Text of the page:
Decades of Research Back the Value of Marine Reserves to Kenya’s Fisheries

by  on 24 June 2021

How does one solve the issue of unsustainable fishing? Conservation zoologist Tim McClanahan was pondering that question when he started a research project looking at overexploited coral reef fisheries in Kenya in the 1990s.

“It was a lifetime goal … because it’s one of those big unanswered questions,” McClanahan, a senior coral reef scientist at the Wildlife Conservation Society, told Mongabay. “And I had no idea how long it would take to solve the problem.”

He initially expected the project to take about six or seven years, but it ended up taking 24, culminating in a paper published in the June 2021 issue of the journal Marine PolicyThe study looked at two interventions to overfishing in Kenya: the prohibition of all fishing activity in a marine reserve, and a ban on destructive small-meshed dragnets. The paper found that while both methods boosted the number of target species caught over the study period, the marine reserve ultimately provided more long-term benefits in terms of sustainability.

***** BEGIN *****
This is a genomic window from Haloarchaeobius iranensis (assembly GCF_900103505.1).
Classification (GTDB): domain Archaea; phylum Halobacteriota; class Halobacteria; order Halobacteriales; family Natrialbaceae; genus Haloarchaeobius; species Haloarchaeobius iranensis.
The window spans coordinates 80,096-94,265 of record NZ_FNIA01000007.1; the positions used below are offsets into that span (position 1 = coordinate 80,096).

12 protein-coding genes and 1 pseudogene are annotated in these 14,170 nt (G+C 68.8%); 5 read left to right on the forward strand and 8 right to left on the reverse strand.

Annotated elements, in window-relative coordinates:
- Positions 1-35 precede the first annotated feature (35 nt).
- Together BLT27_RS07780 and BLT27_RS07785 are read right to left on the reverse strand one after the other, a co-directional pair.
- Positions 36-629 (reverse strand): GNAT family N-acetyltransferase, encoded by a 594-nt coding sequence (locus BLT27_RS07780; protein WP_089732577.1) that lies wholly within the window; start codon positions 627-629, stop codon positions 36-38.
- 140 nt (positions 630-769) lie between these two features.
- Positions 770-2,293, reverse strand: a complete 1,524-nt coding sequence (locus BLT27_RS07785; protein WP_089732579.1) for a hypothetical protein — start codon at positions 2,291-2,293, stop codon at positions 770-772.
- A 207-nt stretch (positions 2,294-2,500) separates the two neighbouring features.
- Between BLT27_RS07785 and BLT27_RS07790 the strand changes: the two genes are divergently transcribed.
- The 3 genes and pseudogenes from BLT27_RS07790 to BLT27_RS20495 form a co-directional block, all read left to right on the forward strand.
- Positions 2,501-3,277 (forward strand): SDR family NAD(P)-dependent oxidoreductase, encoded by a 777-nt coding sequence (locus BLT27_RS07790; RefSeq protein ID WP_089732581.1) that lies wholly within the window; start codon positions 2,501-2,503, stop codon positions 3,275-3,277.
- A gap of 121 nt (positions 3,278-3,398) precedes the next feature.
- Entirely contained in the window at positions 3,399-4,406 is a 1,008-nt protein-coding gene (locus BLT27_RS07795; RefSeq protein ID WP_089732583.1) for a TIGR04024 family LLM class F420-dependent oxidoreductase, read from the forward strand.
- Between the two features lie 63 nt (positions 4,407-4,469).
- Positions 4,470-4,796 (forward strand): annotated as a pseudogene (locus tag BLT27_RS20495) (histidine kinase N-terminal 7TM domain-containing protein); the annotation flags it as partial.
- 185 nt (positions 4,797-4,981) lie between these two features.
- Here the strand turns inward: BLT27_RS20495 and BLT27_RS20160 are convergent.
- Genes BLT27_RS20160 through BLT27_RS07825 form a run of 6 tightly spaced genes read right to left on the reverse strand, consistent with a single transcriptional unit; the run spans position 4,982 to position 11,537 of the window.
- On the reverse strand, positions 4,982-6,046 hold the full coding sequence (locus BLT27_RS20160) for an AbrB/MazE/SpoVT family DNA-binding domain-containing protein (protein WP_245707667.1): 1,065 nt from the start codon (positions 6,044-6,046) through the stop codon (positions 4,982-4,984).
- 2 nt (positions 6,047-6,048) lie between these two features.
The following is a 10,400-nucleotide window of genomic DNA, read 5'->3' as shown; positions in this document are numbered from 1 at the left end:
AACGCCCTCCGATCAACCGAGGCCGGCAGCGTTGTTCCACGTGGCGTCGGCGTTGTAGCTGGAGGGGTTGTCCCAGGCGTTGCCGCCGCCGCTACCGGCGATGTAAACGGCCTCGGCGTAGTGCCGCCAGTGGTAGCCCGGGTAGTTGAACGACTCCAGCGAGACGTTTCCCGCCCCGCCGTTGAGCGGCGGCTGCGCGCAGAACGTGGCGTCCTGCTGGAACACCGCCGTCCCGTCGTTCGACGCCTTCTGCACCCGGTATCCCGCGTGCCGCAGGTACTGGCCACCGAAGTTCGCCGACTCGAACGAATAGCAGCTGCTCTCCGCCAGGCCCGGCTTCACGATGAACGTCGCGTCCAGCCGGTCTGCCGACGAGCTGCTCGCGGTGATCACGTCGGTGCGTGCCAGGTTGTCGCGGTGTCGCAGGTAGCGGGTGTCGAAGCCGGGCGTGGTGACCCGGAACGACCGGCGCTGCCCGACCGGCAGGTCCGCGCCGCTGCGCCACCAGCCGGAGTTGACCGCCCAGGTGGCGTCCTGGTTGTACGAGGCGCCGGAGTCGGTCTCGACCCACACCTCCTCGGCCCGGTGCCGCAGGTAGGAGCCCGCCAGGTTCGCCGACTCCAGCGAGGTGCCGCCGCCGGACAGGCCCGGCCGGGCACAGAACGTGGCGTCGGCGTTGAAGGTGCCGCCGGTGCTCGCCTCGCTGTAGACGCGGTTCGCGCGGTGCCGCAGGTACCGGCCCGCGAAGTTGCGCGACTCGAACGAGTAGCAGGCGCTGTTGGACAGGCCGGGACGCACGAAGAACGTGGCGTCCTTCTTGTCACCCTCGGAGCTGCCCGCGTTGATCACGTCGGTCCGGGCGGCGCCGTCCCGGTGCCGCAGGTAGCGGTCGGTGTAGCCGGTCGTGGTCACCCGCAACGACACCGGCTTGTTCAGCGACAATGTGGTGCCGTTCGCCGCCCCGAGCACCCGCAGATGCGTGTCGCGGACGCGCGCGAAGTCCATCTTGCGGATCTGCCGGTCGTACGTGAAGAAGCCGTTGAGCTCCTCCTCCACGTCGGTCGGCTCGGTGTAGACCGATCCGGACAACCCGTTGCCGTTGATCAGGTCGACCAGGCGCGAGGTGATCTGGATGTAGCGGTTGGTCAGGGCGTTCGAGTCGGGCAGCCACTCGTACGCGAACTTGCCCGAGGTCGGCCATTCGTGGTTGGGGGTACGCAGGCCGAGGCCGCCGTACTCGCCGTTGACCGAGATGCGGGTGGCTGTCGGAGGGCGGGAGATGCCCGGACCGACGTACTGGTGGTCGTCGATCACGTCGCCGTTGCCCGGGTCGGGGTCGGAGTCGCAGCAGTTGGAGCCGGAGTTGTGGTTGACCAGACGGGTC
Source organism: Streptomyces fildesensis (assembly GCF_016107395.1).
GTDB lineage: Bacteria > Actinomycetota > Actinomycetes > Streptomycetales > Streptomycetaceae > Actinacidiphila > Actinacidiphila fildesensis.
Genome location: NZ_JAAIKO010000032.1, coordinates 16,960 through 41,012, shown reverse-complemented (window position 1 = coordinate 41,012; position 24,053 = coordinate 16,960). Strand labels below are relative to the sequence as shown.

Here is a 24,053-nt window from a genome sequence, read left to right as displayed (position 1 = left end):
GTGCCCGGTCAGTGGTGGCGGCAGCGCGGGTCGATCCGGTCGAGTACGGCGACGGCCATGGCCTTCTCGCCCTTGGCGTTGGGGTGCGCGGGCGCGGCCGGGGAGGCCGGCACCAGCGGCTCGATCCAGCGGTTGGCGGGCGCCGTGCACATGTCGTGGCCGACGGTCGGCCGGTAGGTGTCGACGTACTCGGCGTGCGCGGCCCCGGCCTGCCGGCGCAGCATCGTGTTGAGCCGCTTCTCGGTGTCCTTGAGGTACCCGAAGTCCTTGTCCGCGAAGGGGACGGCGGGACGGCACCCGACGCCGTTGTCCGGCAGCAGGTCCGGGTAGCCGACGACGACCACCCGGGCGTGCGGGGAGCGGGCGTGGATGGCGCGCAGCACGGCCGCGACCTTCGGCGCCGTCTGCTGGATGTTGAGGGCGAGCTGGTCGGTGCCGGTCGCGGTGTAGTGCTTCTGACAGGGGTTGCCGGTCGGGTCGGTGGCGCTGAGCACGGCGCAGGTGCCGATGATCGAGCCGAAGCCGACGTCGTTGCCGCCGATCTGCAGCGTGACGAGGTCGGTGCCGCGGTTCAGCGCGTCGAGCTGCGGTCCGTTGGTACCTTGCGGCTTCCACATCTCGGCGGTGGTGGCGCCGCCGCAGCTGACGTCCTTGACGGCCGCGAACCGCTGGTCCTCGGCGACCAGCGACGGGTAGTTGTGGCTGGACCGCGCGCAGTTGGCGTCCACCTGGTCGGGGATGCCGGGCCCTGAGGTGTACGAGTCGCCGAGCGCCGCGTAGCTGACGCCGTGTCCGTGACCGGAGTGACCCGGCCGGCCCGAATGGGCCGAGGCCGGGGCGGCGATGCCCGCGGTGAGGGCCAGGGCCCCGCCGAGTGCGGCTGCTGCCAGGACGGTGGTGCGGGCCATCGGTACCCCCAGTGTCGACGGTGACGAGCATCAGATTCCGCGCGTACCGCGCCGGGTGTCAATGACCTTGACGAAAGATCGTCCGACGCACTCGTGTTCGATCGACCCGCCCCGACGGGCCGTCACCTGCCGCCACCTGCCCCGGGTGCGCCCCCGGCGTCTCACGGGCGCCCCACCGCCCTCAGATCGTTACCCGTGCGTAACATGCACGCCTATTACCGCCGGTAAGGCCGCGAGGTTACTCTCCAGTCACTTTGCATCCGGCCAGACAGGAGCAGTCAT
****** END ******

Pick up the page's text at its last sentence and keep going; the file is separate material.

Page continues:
“I’m not a true believer in reserves,” McClanahan said. “I could have easily been convinced otherwise. Part of why I took 24 years to solve this problem is because I’m that cautious personality [and I wanted] to make sure that these things were correct to the best of my knowledge, and that any conclusions were sustainable over the long term.”

A Kenyan fisherman arranging his net on a beach. Image by Emily Darling / WCS.

‘Nature doesn’t respond that fast’